Third, we try our best to “imitate what is good.” (3 John 11) We find examples to imitate in the Bible. Of course, the prime examples are Jehovah and Jesus. But we can also consider others who were noted for their goodness. Two who might come to mind are Tabitha and Barnabas. (Acts 9:36; 11:22-24) You can profitably analyze their record, taking note of what they did in practical ways to help others. Give some thought to how you can take the initiative to render aid to some in your family or congregation. And do not overlook how each of those two benefited from having the reputation of being a good person. You can benefit similarly.
We can also give some thought to modern-day examples of those who do good. For instance, consider hardworking elders in the congregation who are ‘lovers of goodness.’ Not to be overlooked are faithful sisters who by word and example are “teachers of what is good.” (Titus 1:8; 2:3) A sister named Roslyn relates: “My friend goes out of her way to help and encourage others in the congregation. She thinks about their situation and often gives them little gifts or helps them in other practical ways. I view her as a truly good person.”
Jehovah encourages his people to “search for what is good.” (Amos 5:14) Doing so, we will not only come to love his standards but also strengthen our motivation to do what is good.
We strive to be good and to do good
We need not imagine that practicing good requires grand gestures or dramatic sacrifices. To illustrate: Do you think of an artist painting a portrait with only one or two brushstrokes? Rather, he may use many brushstrokes to create his painting. Similarly, our goodness can be seen in many helpful acts.
The Bible urges us to be “prepared” and “ready” to render good. (2 Tim. 2:21; Titus 3:1) Being alert to the circumstances of others, we may see ways to please our neighbor “for his good, to build him up.” (Rom. 15:2) That may involve sharing something we have. (Prov. 3:27) We might invite someone over for a simple meal or for upbuilding association. If we know someone is sick, we can send him a card, visit him, or call him. Yes, we may identify many opportunities to say “what is good for building up as the need may be, to impart what is beneficial to the hearers.”—Eph. 4:29.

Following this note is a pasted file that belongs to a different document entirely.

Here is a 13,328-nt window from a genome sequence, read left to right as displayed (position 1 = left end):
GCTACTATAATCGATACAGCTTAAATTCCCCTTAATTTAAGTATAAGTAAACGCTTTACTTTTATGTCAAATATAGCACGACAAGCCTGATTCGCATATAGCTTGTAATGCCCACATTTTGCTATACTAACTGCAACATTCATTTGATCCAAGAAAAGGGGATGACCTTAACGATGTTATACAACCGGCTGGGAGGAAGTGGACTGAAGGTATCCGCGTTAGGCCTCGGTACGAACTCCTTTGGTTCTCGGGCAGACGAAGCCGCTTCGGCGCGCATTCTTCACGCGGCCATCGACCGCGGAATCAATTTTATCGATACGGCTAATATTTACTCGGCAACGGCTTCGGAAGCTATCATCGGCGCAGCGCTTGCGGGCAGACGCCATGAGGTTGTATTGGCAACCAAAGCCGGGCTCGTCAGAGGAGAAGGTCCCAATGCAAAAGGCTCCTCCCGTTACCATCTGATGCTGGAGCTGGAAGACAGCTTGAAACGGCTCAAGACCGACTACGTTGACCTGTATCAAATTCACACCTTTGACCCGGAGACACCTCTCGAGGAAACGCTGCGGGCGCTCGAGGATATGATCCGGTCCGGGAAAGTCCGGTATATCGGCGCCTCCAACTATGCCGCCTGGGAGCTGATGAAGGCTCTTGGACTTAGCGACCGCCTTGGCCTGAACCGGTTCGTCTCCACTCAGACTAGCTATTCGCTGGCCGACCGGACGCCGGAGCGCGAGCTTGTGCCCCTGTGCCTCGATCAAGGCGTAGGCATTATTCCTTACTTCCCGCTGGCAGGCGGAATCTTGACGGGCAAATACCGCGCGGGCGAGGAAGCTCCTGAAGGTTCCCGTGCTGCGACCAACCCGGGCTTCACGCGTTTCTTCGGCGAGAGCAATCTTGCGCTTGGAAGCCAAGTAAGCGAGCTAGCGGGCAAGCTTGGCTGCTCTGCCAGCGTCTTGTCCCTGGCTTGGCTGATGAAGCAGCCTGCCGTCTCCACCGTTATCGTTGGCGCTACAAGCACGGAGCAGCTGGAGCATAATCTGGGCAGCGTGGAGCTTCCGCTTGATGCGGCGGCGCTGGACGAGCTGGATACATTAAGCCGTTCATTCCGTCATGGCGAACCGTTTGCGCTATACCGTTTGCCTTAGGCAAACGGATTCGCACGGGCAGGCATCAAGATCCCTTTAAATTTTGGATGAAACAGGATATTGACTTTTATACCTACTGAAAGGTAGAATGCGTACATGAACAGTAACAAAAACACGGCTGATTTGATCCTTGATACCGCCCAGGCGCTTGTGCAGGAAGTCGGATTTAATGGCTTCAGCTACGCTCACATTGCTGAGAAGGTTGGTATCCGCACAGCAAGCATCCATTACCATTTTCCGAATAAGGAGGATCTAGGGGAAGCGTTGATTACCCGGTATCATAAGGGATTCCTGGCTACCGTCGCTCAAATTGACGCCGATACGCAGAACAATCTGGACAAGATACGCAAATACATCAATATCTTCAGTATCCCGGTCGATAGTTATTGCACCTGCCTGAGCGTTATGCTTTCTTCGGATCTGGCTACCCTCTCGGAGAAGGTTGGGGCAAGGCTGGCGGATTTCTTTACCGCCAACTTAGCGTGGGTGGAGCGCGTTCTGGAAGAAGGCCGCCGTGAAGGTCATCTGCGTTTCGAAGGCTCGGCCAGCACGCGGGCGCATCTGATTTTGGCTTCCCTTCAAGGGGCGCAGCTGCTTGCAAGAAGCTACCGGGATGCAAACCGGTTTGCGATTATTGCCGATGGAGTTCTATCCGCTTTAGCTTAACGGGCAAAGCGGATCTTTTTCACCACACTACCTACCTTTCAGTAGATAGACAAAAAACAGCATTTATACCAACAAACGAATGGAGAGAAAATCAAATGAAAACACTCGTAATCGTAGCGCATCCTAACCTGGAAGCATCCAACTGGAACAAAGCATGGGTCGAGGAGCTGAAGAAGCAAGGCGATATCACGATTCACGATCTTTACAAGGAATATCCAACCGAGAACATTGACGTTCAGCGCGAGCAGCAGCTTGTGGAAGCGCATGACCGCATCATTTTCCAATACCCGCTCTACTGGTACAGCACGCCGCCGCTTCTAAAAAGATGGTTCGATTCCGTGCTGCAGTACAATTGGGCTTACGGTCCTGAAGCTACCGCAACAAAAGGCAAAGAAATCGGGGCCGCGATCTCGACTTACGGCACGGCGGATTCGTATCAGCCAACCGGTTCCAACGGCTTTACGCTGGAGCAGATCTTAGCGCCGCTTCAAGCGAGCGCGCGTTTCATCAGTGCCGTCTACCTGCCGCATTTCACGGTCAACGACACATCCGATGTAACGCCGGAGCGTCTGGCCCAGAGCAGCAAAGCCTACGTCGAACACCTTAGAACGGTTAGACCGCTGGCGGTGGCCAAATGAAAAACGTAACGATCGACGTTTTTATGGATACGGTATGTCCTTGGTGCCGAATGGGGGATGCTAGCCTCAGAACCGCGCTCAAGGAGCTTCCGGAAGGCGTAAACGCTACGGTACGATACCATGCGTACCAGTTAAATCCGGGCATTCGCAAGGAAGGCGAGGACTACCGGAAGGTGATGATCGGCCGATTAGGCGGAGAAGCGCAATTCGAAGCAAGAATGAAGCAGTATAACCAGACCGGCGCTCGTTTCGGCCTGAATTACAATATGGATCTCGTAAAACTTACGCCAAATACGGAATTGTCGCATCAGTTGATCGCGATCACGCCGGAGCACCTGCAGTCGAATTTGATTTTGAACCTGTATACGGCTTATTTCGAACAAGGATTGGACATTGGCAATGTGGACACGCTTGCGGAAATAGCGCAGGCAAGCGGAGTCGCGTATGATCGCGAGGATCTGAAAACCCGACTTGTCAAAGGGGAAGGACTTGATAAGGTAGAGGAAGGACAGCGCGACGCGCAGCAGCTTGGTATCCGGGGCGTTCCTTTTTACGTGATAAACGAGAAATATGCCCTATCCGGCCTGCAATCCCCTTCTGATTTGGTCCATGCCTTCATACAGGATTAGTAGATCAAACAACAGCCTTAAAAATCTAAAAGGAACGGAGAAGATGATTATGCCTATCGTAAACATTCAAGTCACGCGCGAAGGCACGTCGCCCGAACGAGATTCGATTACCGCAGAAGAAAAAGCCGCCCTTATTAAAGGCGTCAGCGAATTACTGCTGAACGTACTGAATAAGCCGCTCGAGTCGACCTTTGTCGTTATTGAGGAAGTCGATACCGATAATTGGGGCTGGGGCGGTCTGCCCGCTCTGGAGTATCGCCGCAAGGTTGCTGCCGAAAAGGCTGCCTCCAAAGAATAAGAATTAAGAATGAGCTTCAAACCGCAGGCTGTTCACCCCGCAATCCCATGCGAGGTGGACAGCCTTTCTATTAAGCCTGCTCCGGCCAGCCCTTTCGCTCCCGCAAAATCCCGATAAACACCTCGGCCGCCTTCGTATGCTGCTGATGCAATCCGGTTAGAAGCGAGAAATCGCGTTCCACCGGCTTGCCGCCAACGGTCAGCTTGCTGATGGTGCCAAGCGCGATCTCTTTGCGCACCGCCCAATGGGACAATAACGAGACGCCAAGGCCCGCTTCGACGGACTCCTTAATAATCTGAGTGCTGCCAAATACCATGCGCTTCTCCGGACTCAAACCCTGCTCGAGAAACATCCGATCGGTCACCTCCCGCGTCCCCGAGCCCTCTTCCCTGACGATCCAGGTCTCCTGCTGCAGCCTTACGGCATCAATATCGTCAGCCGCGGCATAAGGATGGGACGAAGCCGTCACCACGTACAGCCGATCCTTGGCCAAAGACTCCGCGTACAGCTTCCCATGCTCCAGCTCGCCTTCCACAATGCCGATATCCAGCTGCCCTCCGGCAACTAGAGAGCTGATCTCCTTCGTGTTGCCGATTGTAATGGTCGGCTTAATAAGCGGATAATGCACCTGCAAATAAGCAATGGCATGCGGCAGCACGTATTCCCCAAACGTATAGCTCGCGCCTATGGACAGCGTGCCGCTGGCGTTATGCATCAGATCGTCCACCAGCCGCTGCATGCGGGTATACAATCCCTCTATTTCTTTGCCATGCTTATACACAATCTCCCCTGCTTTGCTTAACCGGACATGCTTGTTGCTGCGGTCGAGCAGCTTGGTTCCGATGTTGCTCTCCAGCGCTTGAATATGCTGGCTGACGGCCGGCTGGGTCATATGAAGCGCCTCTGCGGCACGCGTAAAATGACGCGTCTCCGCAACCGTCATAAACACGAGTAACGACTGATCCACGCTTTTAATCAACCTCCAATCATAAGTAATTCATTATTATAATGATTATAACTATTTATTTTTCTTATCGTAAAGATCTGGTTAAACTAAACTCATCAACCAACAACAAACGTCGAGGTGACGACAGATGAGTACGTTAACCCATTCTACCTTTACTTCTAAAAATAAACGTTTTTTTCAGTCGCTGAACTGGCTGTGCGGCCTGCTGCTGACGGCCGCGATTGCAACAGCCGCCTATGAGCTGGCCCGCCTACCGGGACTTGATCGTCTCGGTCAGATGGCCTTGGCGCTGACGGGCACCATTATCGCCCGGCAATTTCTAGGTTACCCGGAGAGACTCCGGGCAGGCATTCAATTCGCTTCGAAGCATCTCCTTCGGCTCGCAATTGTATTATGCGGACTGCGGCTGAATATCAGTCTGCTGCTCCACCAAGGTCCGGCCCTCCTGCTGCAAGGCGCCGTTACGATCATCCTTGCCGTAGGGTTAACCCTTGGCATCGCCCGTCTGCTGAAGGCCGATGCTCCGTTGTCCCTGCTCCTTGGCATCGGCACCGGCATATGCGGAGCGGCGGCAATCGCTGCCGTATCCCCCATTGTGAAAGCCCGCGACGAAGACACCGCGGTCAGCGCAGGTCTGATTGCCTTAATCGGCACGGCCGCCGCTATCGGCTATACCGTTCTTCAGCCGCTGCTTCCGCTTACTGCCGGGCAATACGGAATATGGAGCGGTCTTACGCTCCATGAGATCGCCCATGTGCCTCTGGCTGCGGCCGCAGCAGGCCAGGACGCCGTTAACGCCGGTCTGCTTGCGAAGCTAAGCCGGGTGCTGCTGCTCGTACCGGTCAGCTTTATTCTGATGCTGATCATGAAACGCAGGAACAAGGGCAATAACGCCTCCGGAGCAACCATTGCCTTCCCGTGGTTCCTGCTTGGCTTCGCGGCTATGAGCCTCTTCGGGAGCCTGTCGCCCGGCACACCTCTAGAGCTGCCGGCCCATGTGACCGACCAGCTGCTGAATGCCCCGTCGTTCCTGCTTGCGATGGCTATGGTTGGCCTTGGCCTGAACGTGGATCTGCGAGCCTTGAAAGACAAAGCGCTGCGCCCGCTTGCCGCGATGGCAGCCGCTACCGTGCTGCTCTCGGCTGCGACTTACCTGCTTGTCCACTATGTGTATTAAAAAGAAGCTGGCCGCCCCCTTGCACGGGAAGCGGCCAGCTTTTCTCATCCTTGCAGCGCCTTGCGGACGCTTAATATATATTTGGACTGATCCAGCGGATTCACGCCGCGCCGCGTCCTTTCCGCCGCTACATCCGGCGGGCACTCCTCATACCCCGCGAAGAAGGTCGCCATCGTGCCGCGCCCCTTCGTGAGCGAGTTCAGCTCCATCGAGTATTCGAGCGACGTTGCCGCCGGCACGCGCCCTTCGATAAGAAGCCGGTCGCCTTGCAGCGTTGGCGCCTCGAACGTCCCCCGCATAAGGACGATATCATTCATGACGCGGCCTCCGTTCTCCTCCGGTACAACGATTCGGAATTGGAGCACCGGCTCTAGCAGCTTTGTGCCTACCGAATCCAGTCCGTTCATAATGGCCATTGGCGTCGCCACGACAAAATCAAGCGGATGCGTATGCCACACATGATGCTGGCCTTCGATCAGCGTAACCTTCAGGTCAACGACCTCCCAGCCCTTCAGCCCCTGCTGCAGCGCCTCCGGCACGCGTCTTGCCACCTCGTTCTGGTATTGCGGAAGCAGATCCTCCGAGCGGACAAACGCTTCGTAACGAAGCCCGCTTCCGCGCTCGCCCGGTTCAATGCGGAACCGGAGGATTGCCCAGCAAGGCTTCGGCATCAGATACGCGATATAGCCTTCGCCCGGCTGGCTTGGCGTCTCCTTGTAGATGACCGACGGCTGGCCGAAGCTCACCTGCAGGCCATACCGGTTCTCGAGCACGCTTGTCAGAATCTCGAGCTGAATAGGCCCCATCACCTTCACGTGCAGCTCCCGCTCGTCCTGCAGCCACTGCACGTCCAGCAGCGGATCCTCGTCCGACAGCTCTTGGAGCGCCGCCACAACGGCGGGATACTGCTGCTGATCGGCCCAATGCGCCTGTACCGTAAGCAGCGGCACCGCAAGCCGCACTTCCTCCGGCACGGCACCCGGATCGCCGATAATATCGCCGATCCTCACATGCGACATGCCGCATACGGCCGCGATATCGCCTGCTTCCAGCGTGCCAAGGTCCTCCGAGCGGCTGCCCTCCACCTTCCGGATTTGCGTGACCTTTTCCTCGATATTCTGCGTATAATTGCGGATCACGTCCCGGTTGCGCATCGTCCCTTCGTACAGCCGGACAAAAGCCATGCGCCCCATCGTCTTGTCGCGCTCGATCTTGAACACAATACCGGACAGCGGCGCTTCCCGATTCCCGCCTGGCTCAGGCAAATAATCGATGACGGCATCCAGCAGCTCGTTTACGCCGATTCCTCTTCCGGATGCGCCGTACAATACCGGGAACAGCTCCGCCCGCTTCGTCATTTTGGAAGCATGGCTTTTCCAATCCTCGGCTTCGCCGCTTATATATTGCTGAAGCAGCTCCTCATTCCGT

Like Jehovah, we seek to do good to all people. We therefore treat others impartially. An outstanding way is by preaching the good news of the Kingdom to all. As Jesus commanded, we seek to do good even to those who seem to hate us. (Luke 6:27) It is never wrong to be kind and to do what is good to others, for “against such things there is no law.” (Gal. 5:22, 23) By good conduct despite opposition or trials, we may draw others to the truth and glorify God.—1 Pet. 3:16, 17.
REWARDED BY GOODNESS
“The good man reaps the reward of his dealings.” (Prov. 14:14) What are some of the rewards? When we are good toward others, they are more likely to treat us well in return. (Prov. 14:22) Even if others do not, our persisting in good deeds may soften their disposition and melt their hardness.—Rom. 12:20, ftn.
Many can testify to how they have benefited from doing good and turning away from bad. Consider Nancy’s experience. “I grew up reckless, immoral, and disrespectful,” she admits. “However, as I learned and applied God’s standards of good, I began to feel happier. Now I have dignity and self-respect.”
The greatest reason for us to cultivate goodness is that doing so makes Jehovah happy. Even if many do not see what we do, Jehovah does. He is aware of our every good deed and thought. (Eph. 6:7, 8) With what result? “The good person obtains Jehovah’s approval.” (Prov. 12:2) So let us continue to cultivate goodness. Jehovah promises “glory and honor and peace for everyone who works what is good.”—Rom. 2:10.
^ par. 2 Some names have been changed.
THE WATCHTOWER—STUDY EDITION